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Everything You Need To Know About Salesforce Lightning Message Service(LMS)

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Introduced in the Winter ’20 release by Salesforce, Lightning Message Service is the out-of-the-box functionality that empowers you to communicate between Visualforce and Lightning Components, including Aura web components (AWC) and Lightning web components (LWC). 

LMS is defined as the standard publish-subscribe library that enables communication quickly and seamlessly with DOM across the Salesforce UI tech stack, including Visualforce Pages, Aura components, and Lightning Web Components (LWC) using simple API. With this unique feature of Salesforce, you can publish messages and subscribe to them anywhere within the lightning page. Lightning Message Service feature is similar to Aura application events that enable seamless communication between components.

Lightning Message Service is based on Lightning Message Channels, a new metadata type. Lightning Message Channel is used to access the Lightning Message Service API and Lightning Message Channel in LWC via scoped module @salesforce/messageChannel. When it comes to Visualforce, you can use the global variable $MessageChannel. In Aura, you can use lightning:messageChannel in your component.

Uses Of Lightning Message Service

  1. To enable communication between Visualforce page, Lightning web components, and Aura components,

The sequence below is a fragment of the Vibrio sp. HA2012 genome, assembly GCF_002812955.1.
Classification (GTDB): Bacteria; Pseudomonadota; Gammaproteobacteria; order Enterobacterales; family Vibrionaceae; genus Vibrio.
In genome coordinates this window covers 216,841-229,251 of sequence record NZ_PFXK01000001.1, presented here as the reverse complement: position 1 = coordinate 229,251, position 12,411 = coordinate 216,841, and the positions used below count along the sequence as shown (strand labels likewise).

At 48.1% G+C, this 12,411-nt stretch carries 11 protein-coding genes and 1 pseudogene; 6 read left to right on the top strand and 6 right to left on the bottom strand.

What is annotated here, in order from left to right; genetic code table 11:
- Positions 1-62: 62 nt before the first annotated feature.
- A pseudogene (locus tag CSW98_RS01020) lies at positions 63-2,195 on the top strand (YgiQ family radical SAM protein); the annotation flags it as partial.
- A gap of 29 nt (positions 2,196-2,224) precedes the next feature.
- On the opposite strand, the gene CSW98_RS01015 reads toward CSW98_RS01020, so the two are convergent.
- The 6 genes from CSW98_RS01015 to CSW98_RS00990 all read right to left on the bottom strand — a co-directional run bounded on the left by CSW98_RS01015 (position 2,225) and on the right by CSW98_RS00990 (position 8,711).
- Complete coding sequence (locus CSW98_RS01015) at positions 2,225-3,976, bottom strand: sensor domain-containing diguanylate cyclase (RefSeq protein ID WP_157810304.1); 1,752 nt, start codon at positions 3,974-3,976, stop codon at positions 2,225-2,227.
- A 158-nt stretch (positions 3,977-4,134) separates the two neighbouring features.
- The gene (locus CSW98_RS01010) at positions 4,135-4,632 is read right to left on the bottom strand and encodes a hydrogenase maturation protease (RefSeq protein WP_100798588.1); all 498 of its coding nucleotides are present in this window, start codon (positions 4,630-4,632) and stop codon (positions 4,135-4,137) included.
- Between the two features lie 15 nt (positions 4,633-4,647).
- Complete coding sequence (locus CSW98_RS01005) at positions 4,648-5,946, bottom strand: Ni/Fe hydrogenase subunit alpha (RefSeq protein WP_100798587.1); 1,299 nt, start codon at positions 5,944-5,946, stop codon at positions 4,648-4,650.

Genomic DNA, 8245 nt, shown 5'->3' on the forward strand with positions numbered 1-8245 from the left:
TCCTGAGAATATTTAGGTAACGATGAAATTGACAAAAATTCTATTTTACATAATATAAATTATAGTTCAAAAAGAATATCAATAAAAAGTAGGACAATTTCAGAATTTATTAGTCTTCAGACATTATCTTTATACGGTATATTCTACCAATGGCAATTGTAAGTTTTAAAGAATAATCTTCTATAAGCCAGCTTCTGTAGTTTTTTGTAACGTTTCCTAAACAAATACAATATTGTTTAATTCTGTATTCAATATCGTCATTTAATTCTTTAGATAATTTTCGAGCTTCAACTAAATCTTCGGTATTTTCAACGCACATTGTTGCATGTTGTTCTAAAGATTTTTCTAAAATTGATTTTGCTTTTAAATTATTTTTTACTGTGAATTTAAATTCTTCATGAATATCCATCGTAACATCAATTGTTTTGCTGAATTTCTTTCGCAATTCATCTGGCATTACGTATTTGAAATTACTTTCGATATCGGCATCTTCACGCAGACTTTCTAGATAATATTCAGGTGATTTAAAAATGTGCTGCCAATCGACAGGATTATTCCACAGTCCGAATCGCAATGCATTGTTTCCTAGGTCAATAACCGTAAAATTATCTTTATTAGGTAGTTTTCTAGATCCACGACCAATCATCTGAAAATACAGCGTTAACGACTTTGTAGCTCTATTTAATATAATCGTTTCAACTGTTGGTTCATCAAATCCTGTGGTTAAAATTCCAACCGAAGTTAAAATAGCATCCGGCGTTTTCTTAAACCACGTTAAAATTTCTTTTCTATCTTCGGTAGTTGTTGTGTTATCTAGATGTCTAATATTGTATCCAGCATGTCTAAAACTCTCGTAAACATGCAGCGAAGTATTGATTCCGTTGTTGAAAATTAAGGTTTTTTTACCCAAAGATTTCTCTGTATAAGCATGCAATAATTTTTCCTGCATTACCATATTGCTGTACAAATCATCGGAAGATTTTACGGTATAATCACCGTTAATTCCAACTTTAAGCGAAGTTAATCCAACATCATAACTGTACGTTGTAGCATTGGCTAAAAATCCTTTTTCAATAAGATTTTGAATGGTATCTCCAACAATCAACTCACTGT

1. To access Lightning Message Service API for publishing messages throughout Lightning Experience. Also, it helps in subscribing to messages that originated from anywhere within Lightning Experience via Lightning Message Channel. 
  1. A specific namespace is associated with Lightning Message Channel. Developers can choose whether they want their message channel to be available to other namespaces or not, ensuring the security of communication on Lightning Message Service. 

Benefits Of Lightning Message Service

  1. One of the significant benefits is increased development time. For instance, if a Visualforce Page or Lightning component tries to reference a message channel that is non-available and that message channel is not exposed, then the code would not compile. 
  1. This messaging service offers referential integrity between the code that references them and the message channel. It restricts the deletion of message channels, which are referenced by other codes. Further, Lightning Message Service supports auto-adding message channels to packages.
  1. As the metadata type is packageable, you can associate a message channel to a particular namespace and make it available/unavailable to other namespaces.

How To Use Lightning Message Service?
Lightning Message Service is based on a new type of metadata called Lightning Message Channels, which are lightweight, packageable components that you can create in your organization during runtime for publishing and subscribing to messages on them.

Structure For Lightning Message Channel

<?xml version=”1.0″ encoding=”UTF-8″?>

<LightningMessageChannel xmlns=””>

    <description>This is a sample Lightning Message Channel.</description>



        <description>This is the data</description>





  1. masterLabel is the only required field that identifies the message channel in various UIs.
  2. Exposed is the optional boolean field that declares false if you don’t specify it. Also, this field tells our system whether or not a specific message channel is available to components in other namespaces.

Where Do We Make A Lightning Message channel In Our Org?